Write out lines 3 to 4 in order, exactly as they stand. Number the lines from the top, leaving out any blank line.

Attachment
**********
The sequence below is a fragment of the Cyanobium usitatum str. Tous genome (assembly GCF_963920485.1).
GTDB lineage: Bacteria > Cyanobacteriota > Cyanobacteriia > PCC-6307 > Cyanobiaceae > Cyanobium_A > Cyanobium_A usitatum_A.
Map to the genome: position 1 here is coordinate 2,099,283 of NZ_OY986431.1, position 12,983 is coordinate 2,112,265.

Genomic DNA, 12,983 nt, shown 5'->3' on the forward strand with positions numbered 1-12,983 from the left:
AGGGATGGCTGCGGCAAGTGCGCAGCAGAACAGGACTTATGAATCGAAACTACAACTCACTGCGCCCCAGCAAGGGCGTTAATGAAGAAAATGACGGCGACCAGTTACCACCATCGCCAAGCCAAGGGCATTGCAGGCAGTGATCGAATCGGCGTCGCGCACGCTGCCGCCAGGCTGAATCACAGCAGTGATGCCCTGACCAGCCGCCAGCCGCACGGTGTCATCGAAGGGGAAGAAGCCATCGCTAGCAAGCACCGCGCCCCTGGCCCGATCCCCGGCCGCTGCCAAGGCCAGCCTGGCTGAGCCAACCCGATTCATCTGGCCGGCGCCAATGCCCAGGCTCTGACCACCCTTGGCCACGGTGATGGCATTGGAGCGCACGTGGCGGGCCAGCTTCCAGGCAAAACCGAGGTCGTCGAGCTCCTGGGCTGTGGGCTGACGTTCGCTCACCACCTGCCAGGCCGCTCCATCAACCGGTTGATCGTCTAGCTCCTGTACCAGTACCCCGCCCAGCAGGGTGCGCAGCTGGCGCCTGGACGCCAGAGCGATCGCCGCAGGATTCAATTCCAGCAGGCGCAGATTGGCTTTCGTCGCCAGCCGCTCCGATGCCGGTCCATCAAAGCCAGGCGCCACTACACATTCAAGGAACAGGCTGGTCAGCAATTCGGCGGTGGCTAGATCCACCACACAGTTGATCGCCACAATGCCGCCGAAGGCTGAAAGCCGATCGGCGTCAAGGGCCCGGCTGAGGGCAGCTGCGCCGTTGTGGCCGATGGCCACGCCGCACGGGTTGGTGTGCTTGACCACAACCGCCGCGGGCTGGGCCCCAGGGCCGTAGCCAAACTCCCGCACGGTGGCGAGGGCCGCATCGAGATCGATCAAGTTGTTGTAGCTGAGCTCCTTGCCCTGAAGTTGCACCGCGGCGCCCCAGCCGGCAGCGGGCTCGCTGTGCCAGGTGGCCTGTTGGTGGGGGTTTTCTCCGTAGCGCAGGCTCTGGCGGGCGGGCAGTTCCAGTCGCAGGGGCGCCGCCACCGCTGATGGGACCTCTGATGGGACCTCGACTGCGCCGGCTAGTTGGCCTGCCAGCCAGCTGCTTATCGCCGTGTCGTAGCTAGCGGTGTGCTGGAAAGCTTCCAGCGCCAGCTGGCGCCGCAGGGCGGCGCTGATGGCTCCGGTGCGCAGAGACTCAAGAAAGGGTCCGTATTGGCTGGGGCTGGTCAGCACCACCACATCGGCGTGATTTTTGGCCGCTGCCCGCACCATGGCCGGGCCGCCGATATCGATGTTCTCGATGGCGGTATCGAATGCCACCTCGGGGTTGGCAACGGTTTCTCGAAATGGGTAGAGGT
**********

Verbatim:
Map to the genome: position 1 here is coordinate 2,099,283 of NZ_OY986431.1, position 12,983 is coordinate 2,112,265.

Genomic DNA, 12,983 nt, shown 5'->3' on the forward strand with positions numbered 1-12,983 from the left: